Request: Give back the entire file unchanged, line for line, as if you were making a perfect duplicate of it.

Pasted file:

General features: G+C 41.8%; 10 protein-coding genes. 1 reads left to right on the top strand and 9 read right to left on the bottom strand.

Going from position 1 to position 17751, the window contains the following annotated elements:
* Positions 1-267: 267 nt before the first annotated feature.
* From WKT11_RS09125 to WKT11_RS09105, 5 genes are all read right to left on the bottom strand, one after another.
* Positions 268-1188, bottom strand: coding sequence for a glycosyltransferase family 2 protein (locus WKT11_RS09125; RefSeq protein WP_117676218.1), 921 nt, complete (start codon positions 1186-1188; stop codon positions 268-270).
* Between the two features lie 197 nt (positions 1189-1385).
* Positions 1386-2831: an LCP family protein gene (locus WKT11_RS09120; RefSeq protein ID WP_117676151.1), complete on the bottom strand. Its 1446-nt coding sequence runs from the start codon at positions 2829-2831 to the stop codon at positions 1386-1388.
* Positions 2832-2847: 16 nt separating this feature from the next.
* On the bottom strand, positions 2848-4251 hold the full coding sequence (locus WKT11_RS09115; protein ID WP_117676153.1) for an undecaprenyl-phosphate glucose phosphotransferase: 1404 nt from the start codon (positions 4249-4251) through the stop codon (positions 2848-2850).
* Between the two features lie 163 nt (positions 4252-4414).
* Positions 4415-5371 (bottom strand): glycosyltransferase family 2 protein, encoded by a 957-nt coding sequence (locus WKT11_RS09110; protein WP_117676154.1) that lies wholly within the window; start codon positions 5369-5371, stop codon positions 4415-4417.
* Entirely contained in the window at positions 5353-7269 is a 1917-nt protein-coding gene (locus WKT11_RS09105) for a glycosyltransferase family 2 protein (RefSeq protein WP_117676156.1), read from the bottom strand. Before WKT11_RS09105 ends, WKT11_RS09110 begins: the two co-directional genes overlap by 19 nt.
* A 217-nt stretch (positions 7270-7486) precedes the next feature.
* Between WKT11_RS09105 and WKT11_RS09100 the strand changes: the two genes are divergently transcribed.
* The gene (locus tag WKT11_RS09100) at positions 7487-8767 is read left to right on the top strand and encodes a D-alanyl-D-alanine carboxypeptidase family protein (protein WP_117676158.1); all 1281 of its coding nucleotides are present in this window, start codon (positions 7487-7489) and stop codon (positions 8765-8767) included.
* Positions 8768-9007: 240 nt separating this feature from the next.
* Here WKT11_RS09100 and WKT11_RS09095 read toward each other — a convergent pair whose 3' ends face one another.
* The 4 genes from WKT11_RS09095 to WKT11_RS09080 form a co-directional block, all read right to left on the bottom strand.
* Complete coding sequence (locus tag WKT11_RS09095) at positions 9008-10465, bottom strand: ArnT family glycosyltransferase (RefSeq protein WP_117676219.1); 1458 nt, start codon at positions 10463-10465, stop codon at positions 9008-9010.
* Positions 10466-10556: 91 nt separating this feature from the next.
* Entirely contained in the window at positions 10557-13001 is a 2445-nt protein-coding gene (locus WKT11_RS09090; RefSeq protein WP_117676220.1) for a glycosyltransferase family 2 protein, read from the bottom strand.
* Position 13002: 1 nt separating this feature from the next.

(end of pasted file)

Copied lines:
General features: G+C 41.8%; 10 protein-coding genes. 1 reads left to right on the top strand and 9 read right to left on the bottom strand.

Going from position 1 to position 17751, the window contains the following annotated elements:
* Positions 1-267: 267 nt before the first annotated feature.
* From WKT11_RS09125 to WKT11_RS09105, 5 genes are all read right to left on the bottom strand, one after another.
* Positions 268-1188, bottom strand: coding sequence for a glycosyltransferase family 2 protein (locus WKT11_RS09125; RefSeq protein WP_117676218.1), 921 nt, complete (start codon positions 1186-1188; stop codon positions 268-270).
* Between the two features lie 197 nt (positions 1189-1385).
* Positions 1386-2831: an LCP family protein gene (locus WKT11_RS09120; RefSeq protein ID WP_117676151.1), complete on the bottom strand. Its 1446-nt coding sequence runs from the start codon at positions 2829-2831 to the stop codon at positions 1386-1388.
* Positions 2832-2847: 16 nt separating this feature from the next.
* On the bottom strand, positions 2848-4251 hold the full coding sequence (locus WKT11_RS09115; protein ID WP_117676153.1) for an undecaprenyl-phosphate glucose phosphotransferase: 1404 nt from the start codon (positions 4249-4251) through the stop codon (positions 2848-2850).
* Between the two features lie 163 nt (positions 4252-4414).
* Positions 4415-5371 (bottom strand): glycosyltransferase family 2 protein, encoded by a 957-nt coding sequence (locus WKT11_RS09110; protein WP_117676154.1) that lies wholly within the window; start codon positions 5369-5371, stop codon positions 4415-4417.
* Entirely contained in the window at positions 5353-7269 is a 1917-nt protein-coding gene (locus WKT11_RS09105) for a glycosyltransferase family 2 protein (RefSeq protein WP_117676156.1), read from the bottom strand. Before WKT11_RS09105 ends, WKT11_RS09110 begins: the two co-directional genes overlap by 19 nt.
* A 217-nt stretch (positions 7270-7486) precedes the next feature.
* Between WKT11_RS09105 and WKT11_RS09100 the strand changes: the two genes are divergently transcribed.
* The gene (locus tag WKT11_RS09100) at positions 7487-8767 is read left to right on the top strand and encodes a D-alanyl-D-alanine carboxypeptidase family protein (protein WP_117676158.1); all 1281 of its coding nucleotides are present in this window, start codon (positions 7487-7489) and stop codon (positions 8765-8767) included.
* Positions 8768-9007: 240 nt separating this feature from the next.
* Here WKT11_RS09100 and WKT11_RS09095 read toward each other — a convergent pair whose 3' ends face one another.
* The 4 genes from WKT11_RS09095 to WKT11_RS09080 form a co-directional block, all read right to left on the bottom strand.
* Complete coding sequence (locus tag WKT11_RS09095) at positions 9008-10465, bottom strand: ArnT family glycosyltransferase (RefSeq protein WP_117676219.1); 1458 nt, start codon at positions 10463-10465, stop codon at positions 9008-9010.
* Positions 10466-10556: 91 nt separating this feature from the next.
* Entirely contained in the window at positions 10557-13001 is a 2445-nt protein-coding gene (locus WKT11_RS09090; RefSeq protein WP_117676220.1) for a glycosyltransferase family 2 protein, read from the bottom strand.
* Position 13002: 1 nt separating this feature from the next.